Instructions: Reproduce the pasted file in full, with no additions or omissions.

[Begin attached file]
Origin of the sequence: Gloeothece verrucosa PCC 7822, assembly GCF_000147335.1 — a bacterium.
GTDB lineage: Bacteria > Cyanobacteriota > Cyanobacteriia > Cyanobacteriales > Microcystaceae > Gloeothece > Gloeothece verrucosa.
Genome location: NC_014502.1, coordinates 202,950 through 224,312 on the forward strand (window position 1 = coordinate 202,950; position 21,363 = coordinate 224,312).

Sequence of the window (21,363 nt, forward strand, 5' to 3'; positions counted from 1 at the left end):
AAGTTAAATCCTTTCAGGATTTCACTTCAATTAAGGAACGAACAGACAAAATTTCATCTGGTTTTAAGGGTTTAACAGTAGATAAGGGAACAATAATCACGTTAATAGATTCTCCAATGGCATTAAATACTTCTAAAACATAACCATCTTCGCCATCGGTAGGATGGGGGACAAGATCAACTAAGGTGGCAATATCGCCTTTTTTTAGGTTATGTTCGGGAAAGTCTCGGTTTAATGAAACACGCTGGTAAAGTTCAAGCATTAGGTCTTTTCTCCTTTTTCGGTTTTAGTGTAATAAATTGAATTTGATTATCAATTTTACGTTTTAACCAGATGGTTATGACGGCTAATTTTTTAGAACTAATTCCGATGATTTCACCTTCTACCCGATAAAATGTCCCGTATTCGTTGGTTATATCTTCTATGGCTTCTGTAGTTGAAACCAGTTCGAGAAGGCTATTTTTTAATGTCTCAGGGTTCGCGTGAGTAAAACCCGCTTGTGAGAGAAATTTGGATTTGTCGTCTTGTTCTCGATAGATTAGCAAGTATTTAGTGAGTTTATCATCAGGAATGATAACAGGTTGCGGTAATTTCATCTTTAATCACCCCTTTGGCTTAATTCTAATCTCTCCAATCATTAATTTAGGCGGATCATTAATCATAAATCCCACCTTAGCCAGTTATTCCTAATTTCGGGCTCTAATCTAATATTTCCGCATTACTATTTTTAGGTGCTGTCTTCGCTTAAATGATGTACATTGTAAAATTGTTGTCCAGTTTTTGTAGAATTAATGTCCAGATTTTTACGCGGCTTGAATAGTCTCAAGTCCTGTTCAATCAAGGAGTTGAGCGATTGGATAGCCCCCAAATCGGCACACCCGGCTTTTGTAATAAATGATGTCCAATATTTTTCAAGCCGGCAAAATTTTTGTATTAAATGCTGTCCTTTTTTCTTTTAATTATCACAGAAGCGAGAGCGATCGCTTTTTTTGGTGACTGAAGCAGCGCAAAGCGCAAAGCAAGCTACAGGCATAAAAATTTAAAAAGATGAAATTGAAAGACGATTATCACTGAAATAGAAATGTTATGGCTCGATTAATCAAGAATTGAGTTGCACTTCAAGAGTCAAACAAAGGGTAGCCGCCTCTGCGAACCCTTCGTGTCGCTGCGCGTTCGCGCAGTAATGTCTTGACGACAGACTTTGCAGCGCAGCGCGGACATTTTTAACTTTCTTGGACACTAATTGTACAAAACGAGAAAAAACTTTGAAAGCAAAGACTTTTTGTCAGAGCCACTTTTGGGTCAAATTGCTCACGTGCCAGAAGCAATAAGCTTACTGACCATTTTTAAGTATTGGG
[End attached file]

Origin of the sequence: Gloeothece verrucosa PCC 7822, assembly GCF_000147335.1 — a bacterium.
GTDB lineage: Bacteria > Cyanobacteriota > Cyanobacteriia > Cyanobacteriales > Microcystaceae > Gloeothece > Gloeothece verrucosa.
Genome location: NC_014502.1, coordinates 202,950 through 224,312 on the forward strand (window position 1 = coordinate 202,950; position 21,363 = coordinate 224,312).

Sequence of the window (21,363 nt, forward strand, 5' to 3'; positions counted from 1 at the left end):
AAGTTAAATCCTTTCAGGATTTCACTTCAATTAAGGAACGAACAGACAAAATTTCATCTGGTTTTAAGGGTTTAACAGTAGATAAGGGAACAATAATCACGTTAATAGATTCTCCAATGGCATTAAATACTTCTAAAACATAACCATCTTCGCCATCGGTAGGATGGGGGACAAGATCAACTAAGGTGGCAATATCGCCTTTTTTTAGGTTATGTTCGGGAAAGTCTCGGTTTAATGAAACACGCTGGTAAAGTTCAAGCATTAGGTCTTTTCTCCTTTTTCGGTTTTAGTGTAATAAATTGAATTTGATTATCAATTTTACGTTTTAACCAGATGGTTATGACGGCTAATTTTTTAGAACTAATTCCGATGATTTCACCTTCTACCCGATAAAATGTCCCGTATTCGTTGGTTATATCTTCTATGGCTTCTGTAGTTGAAACCAGTTCGAGAAGGCTATTTTTTAATGTCTCAGGGTTCGCGTGAGTAAAACCCGCTTGTGAGAGAAATTTGGATTTGTCGTCTTGTTCTCGATAGATTAGCAAGTATTTAGTGAGTTTATCATCAGGAATGATAACAGGTTGCGGTAATTTCATCTTTAATCACCCCTTTGGCTTAATTCTAATCTCTCCAATCATTAATTTAGGCGGATCATTAATCATAAATCCCACCTTAGCCAGTTATTCCTAATTTCGGGCTCTAATCTAATATTTCCGCATTACTATTTTTAGGTGCTGTCTTCGCTTAAATGATGTACATTGTAAAATTGTTGTCCAGTTTTTGTAGAATTAATGTCCAGATTTTTACGCGGCTTGAATAGTCTCAAGTCCTGTTCAATCAAGGAGTTGAGCGATTGGATAGCCCCCAAATCGGCACACCCGGCTTTTGTAATAAATGATGTCCAATATTTTTCAAGCCGGCAAAATTTTTGTATTAAATGCTGTCCTTTTTTCTTTTAATTATCACAGAAGCGAGAGCGATCGCTTTTTTTGGTGACTGAAGCAGCGCAAAGCGCAAAGCAAGCTACAGGCATAAAAATTTAAAAAGATGAAATTGAAAGACGATTATCACTGAAATAGAAATGTTATGGCTCGATTAATCAAGAATTGAGTTGCACTTCAAGAGTCAAACAAAGGGTAGCCGCCTCTGCGAACCCTTCGTGTCGCTGCGCGTTCGCGCAGTAATGTCTTGACGACAGACTTTGCAGCGCAGCGCGGACATTTTTAACTTTCTTGGACACTAATTGTACAAAACGAGAAAAAACTTTGAAAGCAAAGACTTTTTGTCAGAGCCACTTTTGGGTCAAATTGCTCACGTGCCAGAAGCAATAAGCTTACTGACCATTTTTAAGTATTGGG